Skip to content


  • Research
  • Open Access

Toll-like receptor and antimicrobial peptide expression in the bovine endometrium

  • 1,
  • 2,
  • 1,
  • 3,
  • 4,
  • 4,
  • 4,
  • 2 and
  • 4Email author
Reproductive Biology and Endocrinology20086:53

  • Received: 18 September 2008
  • Accepted: 18 November 2008
  • Published:



The endometrium is commonly infected with bacteria leading to severe disease of the uterus in cattle and humans. The endometrial epithelium is the first line of defence for this mucosal surface against bacteria and Toll-like receptors (TLRs) are a critical component of the innate immune system for detection of pathogen associated molecular patterns (PAMPs). Antimicrobial peptides, acute phase proteins and Mucin-1 (MUC-1) also provide non-specific defences against microbes on mucosal surfaces. The present study examined the expression of innate immune defences in the bovine endometrium and tested the hypothesis that endometrial epithelial cells express functional receptors of the TLR family and the non-specific effector molecules for defence against bacteria.


Bovine endometrial tissue and purified populations of primary epithelial and stromal cells were examined using RT-PCR for gene expression of TLRs, antimicrobial peptides and MUC-1. Functional responses were tested by evaluating the secretion of prostaglandin E2 and acute phase proteins when cells were treated with bacterial PAMPs such as bacterial lipopolysaccharide (LPS) and lipoproteins.


The endometrium expressed TLRs 1 to 10, whilst purified populations of epithelial cells expressed TLRs 1 to 7 and 9, and stromal cells expressed TLRs 1 to 4, 6, 7, 9 and 10. The TLRs appear to be functional as epithelial cells secreted prostaglandin E2 in response to bacterial PAMPs. In addition, the epithelial cells expressed antimicrobial peptides, such as Tracheal and Lingual Antimicrobial Peptides (TAP and LAP) and MUC-1, which were upregulated when the cells were treated with LPS. However, the epithelial cells did not express appreciable amounts of the acute phase proteins haptoglobin or serum amyloid A.


Epithelial cells have an essential role in the orchestration of innate immune defence of the bovine endometrium and are likely to be the key to prevention of endometrial infection with bacteria.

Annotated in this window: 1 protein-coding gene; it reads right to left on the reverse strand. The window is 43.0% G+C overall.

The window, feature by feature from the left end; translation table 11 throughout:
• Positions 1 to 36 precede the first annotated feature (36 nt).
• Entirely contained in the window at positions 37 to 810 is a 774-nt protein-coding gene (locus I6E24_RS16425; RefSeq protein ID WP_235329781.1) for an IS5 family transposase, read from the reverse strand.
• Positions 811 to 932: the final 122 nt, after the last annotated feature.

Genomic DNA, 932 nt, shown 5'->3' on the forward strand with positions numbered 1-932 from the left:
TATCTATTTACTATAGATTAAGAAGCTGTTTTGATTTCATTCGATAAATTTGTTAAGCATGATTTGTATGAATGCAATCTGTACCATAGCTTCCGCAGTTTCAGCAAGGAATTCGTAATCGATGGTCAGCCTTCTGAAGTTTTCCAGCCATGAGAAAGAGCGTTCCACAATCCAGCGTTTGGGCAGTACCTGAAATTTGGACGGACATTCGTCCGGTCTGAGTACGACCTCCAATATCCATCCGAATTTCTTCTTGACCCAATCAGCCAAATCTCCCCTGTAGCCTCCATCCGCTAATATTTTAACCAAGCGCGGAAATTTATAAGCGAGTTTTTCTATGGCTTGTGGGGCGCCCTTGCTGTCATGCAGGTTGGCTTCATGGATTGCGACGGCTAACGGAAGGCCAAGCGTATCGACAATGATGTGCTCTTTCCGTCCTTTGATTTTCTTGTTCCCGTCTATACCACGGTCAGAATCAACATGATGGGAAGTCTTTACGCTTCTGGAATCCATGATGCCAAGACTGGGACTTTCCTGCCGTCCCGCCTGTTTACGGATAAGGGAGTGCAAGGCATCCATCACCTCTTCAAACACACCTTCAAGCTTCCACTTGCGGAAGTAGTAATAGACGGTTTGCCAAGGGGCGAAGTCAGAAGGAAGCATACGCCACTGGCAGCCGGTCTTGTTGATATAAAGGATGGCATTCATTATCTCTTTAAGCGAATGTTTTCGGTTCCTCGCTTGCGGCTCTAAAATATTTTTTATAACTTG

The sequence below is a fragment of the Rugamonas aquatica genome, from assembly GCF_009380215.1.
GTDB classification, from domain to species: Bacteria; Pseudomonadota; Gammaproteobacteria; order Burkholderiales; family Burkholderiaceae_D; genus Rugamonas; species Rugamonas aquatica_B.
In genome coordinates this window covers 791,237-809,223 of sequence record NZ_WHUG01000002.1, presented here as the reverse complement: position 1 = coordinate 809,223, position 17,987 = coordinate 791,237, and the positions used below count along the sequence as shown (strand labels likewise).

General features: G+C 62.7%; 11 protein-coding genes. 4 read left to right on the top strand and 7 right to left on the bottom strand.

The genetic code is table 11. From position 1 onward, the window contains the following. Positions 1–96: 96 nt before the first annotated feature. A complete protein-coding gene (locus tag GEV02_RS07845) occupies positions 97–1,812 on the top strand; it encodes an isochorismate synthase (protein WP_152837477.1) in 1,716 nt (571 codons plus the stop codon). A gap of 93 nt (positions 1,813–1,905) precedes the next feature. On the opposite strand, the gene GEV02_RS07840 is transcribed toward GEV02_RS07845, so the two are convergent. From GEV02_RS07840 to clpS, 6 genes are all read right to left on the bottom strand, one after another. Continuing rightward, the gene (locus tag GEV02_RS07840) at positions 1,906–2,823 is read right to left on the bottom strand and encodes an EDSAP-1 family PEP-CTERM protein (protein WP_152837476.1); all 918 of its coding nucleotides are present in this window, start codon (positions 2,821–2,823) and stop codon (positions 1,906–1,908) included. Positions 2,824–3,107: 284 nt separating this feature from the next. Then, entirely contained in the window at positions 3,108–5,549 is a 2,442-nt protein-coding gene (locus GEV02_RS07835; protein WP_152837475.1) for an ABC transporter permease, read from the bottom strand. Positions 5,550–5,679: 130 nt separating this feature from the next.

• Corpus Luteum
  • Acute Phase Protein
  • Serum Amyloid
  • Endometrial Cell
  • Innate Immune Defence


Microbial infection of the female genital tract is an important cause of disease, infertility and mortality in mammals, particularly cattle and humans. Bos taurus is a biologically relevant model to study female genital tract disease because infections are ubiquitous after parturition, often leading to uterine disease. Up to 40% of animals develop clinical metritis within 2 weeks of parturition and endometritis persists for at least 3 weeks in about 20% of cattle [1, 2]. The microbes most commonly associated with postpartum uterine disease are Escherichia coli, Arcanobacterium pyogenes and bovine herpesvirus 4 (BoHV-4) [24]. E. coli infection paves the way for subsequent infection with A. pyogenes and activates BoHV-4 replication [5, 6]. The first line of defence against these infections in the female genital tract is the endometrium, which is a mucosa comprising of a layer of single columnar epithelial cells overlying a stroma that contains blood vessels and immune cells as well as endometrial stromal cells. The initial defence of the endometrium against microbes is dependent on innate immune systems, including Toll-like receptors (TLRs), antimicrobial peptides (AMPs), and acute phase proteins (APPs) [7, 8]. Furthermore, the immune defence of the endometrium is regulated by the ovarian steroids, oestradiol and progesterone [9]. Bos taurus endometrium presents an advantage over human or mouse models for studying innate immunity because it is possible to obtain purified populations of epithelial or stromal cells that are not contaminated by other immune cells [10].